Order of Nine
Seventh Year of the Broken Mirror

Pensylvannia’s Order of Nine come up with a particularly proficient record in their fifth offering Seventh Year of the Broken Mirror. It’s a tactical and reflective journey that speaks volumes about large-scale introspection and vivid, tenacious emotion, albeit don’t be mistaken; it ain’t no lyric-centered album that only uses music as a foundation to lay on. The songwriting ideas herein seriously have the ammo to make this a metallic, heavy-hitting, and substantially seasoned and punchy record. A good bunch of those tracks may be what I would call US melodic metal, but this basic take on the genre’s infused with thrash, symphonic, and technical-flavored modern heavy metal acrobatics, all this being the holding cradle for this particularly chivalrous and colossal vocal approach of frontman Michael deGrena’s. He goes for an interestingly varied palette in terms of a vocal range, and his lower tones are particularly ground-moving. He truly bleeds what he sings about. Entwine this with Steve and Mark’s plowing riffs and intricate leads, and you essentially understand what this heart-touching album renders. It brings the sodding point home in a remarkable manner.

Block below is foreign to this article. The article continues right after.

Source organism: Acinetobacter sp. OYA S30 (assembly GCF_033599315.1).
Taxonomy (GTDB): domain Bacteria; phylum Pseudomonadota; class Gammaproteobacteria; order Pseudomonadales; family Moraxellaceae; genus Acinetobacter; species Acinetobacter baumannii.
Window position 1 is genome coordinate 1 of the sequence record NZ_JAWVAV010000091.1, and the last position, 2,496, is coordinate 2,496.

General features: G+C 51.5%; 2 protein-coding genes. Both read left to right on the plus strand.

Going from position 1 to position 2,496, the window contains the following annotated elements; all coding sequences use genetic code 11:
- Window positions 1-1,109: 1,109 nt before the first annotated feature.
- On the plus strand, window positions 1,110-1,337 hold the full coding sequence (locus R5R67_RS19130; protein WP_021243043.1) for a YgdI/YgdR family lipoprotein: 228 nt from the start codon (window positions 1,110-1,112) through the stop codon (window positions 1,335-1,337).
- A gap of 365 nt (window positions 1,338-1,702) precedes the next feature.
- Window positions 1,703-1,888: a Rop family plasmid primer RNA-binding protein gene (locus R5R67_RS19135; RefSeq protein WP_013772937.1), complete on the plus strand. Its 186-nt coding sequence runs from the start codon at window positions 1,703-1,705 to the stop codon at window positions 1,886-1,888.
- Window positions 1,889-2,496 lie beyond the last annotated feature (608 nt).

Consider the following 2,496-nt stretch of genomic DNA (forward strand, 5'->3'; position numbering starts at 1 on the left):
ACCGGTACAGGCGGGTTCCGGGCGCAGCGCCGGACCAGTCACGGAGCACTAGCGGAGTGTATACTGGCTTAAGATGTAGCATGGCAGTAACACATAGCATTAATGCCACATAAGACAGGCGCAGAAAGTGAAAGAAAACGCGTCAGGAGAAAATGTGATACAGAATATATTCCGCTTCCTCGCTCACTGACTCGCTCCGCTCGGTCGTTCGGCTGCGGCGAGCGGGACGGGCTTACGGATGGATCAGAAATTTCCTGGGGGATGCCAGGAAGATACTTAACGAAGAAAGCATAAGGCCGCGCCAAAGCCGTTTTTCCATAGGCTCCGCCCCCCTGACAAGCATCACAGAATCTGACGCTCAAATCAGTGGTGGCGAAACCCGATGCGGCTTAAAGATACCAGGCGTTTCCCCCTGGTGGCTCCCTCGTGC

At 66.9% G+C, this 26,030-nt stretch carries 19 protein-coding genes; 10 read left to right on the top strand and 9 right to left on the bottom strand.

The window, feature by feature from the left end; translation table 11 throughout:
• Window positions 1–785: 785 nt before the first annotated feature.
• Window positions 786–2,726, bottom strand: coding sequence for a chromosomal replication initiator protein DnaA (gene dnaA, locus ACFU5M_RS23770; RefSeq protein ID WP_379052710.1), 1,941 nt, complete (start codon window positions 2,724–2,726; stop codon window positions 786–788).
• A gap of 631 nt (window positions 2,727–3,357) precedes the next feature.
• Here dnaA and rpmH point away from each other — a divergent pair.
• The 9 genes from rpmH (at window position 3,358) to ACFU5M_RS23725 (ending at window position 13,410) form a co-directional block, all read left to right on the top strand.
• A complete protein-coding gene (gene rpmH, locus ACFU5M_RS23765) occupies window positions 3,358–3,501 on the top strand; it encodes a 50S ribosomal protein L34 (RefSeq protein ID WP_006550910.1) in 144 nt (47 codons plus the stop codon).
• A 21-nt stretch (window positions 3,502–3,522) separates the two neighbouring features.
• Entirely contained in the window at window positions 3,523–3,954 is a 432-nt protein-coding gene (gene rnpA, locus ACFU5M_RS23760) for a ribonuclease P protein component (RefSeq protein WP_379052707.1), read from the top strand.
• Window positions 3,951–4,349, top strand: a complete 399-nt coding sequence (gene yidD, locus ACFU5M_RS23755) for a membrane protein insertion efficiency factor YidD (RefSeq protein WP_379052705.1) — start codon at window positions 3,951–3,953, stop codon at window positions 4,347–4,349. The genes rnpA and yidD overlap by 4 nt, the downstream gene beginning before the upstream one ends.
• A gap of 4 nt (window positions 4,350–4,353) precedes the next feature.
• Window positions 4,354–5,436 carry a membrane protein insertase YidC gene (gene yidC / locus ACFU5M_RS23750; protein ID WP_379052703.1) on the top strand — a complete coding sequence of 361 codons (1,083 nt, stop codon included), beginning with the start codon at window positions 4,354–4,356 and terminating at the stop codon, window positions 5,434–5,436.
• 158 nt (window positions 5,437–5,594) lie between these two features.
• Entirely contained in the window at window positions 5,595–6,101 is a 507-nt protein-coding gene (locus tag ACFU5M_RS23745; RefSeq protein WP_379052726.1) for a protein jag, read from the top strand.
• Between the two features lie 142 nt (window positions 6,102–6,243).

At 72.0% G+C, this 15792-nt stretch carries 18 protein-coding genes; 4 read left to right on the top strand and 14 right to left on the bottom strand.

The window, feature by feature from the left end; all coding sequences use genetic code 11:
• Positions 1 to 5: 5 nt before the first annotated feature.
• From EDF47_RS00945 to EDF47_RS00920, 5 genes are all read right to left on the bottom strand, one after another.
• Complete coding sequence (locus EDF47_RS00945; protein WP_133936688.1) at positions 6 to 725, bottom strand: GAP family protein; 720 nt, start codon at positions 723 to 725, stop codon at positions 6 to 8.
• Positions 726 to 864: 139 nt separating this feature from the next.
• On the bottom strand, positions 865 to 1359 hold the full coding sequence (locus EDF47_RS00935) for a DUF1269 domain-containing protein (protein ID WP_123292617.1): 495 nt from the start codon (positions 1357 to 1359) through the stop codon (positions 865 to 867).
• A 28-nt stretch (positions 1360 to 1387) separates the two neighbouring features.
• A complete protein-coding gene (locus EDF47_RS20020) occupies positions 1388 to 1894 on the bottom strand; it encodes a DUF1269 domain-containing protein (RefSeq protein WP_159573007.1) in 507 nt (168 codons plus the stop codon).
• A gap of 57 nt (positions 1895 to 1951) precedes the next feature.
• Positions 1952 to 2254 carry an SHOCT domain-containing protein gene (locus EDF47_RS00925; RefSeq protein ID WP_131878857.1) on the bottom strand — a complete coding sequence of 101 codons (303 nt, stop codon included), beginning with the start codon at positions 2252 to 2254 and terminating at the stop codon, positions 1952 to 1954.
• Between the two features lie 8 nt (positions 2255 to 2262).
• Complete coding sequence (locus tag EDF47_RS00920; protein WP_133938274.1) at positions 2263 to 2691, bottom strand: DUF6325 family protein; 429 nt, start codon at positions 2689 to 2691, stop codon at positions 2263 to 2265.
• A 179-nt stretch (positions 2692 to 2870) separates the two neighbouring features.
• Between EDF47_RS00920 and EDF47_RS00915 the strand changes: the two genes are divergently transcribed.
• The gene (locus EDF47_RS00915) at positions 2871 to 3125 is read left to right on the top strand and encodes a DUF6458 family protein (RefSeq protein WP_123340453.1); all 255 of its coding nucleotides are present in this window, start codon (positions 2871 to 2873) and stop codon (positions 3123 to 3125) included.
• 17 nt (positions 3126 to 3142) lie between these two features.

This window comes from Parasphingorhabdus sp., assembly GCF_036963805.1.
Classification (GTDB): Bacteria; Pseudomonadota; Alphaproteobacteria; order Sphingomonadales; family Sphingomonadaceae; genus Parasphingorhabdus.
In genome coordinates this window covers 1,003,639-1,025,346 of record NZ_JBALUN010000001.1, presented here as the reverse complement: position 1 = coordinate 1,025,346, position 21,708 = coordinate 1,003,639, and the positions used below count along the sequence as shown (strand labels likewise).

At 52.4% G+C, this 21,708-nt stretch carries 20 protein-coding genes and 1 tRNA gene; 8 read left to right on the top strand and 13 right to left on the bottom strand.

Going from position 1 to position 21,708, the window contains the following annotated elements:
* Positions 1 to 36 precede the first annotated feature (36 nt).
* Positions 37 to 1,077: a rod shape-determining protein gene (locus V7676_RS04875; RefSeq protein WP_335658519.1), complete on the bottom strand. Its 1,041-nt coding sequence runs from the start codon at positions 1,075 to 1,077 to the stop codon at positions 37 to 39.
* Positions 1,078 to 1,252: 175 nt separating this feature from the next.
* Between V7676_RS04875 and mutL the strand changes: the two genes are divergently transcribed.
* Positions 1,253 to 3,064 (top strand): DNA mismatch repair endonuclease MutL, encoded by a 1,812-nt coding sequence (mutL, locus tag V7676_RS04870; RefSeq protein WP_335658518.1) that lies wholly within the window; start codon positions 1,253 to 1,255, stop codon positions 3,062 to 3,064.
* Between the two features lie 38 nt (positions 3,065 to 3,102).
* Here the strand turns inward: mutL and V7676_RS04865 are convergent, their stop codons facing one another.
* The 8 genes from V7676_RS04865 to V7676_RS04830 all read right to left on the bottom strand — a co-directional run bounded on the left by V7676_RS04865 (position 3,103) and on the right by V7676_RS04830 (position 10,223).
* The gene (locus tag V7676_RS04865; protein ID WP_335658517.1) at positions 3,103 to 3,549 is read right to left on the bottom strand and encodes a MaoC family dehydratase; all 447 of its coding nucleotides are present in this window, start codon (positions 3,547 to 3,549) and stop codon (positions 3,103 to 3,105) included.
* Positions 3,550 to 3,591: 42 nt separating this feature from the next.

The title-cut & opener relentlessly supports this statement for a start. Michael’s ever so slightly raspy entrance into the matter wouldn’t’ve been out of place on a Count Raven record with its slightly bitter and edgy Ozzy-tinged approach, morphing into a growl every now and again, and the instrumentation’s not bullshitting on the technical prowess front either; this gallop is fucking rock-solid on all ends of the spectrum, with candid and energized pattern shifts, and a very distracting layout from the beginning of the song to the last note. This is already a pretty convincing way to put this train on a promising track. ”Words that Were Said” follows suit in a maze of very groove-oriented modern thrash riffs meshed with what I recognize as a very Scar Symmetry/Symphony X‘esque touch to the general structure and sound of the track. It sure doesn’t lack dynamics, and drummer Larry Boord’s slicingly candid firing on all cylinders brings him up front in the spotlight with this song. Add in a powerful soloing section around the 2 minute mark backed up by Boord’s audibly well-schooled prog musings, that focal point surrounded with verses showcasing loud n’ meaty riffs topped by deGrena’s eerie Sabbath’y style. I can safely say this tune ranks right up there as a highlight right off the bat, ending with contemplative and honestly fitting keywork from Robyn Kay. ”Dreamspeak” could be qualified as a power ballad with a huge twist for a backbone. Boord’s drumming is over-the-wall and pumps in the adrenaline right after Kay’s soft albeit dark keys started the ball, clearly indicating that even the most emotional passages of this album aren’t gonna tone down on the two-ton crunch. It’s an interesting blend of US Power Metal oomph and melorock, still radically propelled to a considerable degree of grabbing impact with electric shockwave soloing that’s far from getting exhausted.